When they first met, his apartment had been exceptionally bare. Men were seldom into elaborate furnishings, but his minimalist décor was something she had never encountered. The scarcity was striking. A bare futon on the floor, a few books on a desk with no chair. She gradually understood why as she got to know him. He believed in simplicity and humility. Possessions often brought pride, which he shunned with deliberation. She couldn’t say the same about herself and felt guilty at this inadequacy. Material possessions— pretty clothes, shoes and bags—admittedly attracted her; she had plenty of them. Growing up, she’d been taught to value possessions as achievements. Her mother, a fiercely independent working woman who stood out from her homemaker peers, flaunted the sarees she bought with her own salary—‘Well, you are self-reflecting. That is good, taking a moment to pause and ground your thoughts. That’s key to mindfulness’—she felt herself jolted back into the dimly lit room. Staring blankly at the origin of the words, she tried to remember where she had left the conversation.

‘Mindfulness is very important,’ he continued. ‘It’s key to being where you want to be emotionally.’

She echoed the phrase in her mind. Where did she want to be emotionally?

‘So how was the house-buying process?’ he inquired, in the same tone, intended to be soothing, He merely assumed it had been the process of buying a house that was stressful enough to have this young woman sitting on his couch. He had treated many with similar ailments—going through major life events, like marriage, remodelling or buying a house, getting burned out in the process.

‘We looked at many houses,’ she replied. ‘We looked at old ones, old but nice. Smaller mostly. Also at new ones, with lots of upgrades. There was this old one, quite small actually, but very pretty. A lake in the backyard! In Phoenix! And a pool overlooking the lake.’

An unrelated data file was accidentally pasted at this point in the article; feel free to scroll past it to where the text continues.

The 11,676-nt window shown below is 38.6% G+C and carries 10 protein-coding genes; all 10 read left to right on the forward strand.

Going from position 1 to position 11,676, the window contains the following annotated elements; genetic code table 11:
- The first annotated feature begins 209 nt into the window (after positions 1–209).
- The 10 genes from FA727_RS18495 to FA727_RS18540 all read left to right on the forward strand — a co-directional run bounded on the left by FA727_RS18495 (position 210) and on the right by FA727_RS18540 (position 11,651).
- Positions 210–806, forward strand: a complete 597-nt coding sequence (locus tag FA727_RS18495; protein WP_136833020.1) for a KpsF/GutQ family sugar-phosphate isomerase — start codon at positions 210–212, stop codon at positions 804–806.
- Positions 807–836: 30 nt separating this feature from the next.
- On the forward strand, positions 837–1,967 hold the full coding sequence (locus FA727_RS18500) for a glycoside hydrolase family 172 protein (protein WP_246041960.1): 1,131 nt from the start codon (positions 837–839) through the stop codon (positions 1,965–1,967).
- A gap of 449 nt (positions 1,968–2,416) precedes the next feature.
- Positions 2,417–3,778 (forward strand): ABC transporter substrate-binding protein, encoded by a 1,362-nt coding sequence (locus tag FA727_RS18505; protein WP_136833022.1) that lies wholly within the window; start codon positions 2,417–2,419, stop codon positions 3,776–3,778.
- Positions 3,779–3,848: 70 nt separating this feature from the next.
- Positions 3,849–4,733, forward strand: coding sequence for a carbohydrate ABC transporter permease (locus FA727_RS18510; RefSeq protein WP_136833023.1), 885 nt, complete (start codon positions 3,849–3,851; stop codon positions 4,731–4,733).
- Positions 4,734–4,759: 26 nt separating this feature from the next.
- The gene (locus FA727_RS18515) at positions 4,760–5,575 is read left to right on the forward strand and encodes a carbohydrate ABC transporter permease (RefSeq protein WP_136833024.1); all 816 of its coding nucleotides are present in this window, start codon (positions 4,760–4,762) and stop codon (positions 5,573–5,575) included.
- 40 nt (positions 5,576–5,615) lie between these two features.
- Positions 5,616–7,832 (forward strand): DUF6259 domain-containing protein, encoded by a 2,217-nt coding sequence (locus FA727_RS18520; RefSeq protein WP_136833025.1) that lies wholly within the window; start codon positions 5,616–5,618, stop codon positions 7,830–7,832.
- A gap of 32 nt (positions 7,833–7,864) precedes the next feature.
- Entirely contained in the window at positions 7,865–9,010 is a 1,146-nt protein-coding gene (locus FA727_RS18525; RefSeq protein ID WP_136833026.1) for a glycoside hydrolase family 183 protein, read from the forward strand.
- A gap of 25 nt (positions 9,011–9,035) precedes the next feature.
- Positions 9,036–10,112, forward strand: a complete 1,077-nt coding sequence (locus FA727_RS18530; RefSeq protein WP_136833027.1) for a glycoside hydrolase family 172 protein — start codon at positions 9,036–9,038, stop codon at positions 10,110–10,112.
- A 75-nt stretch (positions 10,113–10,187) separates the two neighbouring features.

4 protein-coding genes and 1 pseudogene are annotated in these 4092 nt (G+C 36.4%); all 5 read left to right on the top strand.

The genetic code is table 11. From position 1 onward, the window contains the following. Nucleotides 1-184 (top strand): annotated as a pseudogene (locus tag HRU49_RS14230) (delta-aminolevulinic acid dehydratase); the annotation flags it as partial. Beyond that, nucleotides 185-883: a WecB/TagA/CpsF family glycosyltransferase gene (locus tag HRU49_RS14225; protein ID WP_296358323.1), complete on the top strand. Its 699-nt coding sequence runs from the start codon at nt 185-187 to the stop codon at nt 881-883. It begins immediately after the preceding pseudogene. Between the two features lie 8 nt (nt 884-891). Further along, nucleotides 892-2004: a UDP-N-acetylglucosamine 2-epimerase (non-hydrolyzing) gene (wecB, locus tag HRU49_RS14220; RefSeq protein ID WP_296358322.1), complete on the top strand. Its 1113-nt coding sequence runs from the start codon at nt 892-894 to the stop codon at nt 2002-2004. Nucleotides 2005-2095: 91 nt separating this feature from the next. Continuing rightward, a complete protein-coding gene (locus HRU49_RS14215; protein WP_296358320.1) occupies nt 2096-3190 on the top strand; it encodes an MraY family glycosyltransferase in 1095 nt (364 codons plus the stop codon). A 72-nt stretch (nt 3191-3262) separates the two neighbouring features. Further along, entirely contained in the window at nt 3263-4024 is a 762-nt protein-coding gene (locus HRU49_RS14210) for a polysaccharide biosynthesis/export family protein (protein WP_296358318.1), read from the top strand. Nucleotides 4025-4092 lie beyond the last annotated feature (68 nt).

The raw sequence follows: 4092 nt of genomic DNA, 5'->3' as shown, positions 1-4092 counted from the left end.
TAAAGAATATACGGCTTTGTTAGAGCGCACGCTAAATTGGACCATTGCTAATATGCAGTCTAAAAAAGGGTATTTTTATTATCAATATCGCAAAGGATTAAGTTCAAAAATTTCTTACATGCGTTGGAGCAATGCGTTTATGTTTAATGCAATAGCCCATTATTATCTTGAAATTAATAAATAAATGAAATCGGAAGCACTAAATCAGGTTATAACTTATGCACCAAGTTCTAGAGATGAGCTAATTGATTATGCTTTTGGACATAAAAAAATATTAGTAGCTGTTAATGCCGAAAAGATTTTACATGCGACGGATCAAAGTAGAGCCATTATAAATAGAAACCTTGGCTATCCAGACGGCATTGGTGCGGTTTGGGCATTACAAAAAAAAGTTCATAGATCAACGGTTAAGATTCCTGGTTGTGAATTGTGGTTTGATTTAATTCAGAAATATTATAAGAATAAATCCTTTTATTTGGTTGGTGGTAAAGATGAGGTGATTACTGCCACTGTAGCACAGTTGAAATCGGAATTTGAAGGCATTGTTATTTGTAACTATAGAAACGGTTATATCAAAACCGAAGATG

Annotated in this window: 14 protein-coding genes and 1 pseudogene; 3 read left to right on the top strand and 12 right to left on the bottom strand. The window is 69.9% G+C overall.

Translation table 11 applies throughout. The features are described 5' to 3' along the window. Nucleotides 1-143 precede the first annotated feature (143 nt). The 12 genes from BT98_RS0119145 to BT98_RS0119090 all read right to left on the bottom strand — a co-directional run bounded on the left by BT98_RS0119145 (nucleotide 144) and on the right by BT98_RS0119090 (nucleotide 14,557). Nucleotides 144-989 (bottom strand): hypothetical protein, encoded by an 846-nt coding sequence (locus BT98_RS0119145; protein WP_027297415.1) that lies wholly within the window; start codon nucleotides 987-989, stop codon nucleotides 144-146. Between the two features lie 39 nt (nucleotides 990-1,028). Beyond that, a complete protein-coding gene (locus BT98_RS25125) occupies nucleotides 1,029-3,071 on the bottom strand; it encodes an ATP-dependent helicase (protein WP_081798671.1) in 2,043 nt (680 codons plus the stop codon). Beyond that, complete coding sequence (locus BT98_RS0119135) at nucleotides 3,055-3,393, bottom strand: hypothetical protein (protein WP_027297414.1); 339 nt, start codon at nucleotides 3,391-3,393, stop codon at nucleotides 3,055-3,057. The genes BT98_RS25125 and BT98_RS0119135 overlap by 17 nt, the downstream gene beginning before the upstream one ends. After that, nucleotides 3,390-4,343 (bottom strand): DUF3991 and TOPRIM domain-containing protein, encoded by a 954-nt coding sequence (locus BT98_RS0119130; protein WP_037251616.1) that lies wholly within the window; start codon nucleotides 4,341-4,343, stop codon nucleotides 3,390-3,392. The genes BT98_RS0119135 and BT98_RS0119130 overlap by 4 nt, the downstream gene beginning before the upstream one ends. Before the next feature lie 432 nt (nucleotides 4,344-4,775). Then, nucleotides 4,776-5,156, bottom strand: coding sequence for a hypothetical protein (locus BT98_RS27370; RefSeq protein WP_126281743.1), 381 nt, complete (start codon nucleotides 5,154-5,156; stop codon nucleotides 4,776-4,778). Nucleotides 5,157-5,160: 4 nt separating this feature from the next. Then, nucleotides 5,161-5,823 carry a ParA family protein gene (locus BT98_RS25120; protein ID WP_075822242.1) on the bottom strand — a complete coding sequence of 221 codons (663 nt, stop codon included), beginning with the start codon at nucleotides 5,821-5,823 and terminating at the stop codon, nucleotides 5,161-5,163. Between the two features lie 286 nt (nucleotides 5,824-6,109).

‘Why didn’t you buy it then?’

‘Well, it was too small, and also a little old. We would have had to do most of the upgrades ourselves, you know. We weren’t sure if we’d be able to do that.’

She fell silent again, then spoke in a faraway tone.

‘Ashish had always said he wanted a smaller house though. We don’t need too much space; it’s wasteful. That’s what he’d say.’

‘So you were the one wanting more space?’ he inquired, with practiced patience.

She didn’t respond for some time. The session was looking to be more complicated than he had initially perceived.

 ‘I should come back another day,’ she said, finally, looking downward again.

He watched as she wrapped a strand of her long hair around two of her fingers. She looked different today. A little more energetic. Or maybe it was the bright yellow dress she was wearing.

‘We didn’t quite get to the problem last time,’ he said, lightly, hoping to take advantage of her seemingly elevated mood.

‘Yes, I know. I will make up for that today,’ she promised in a less sombre tone than usual.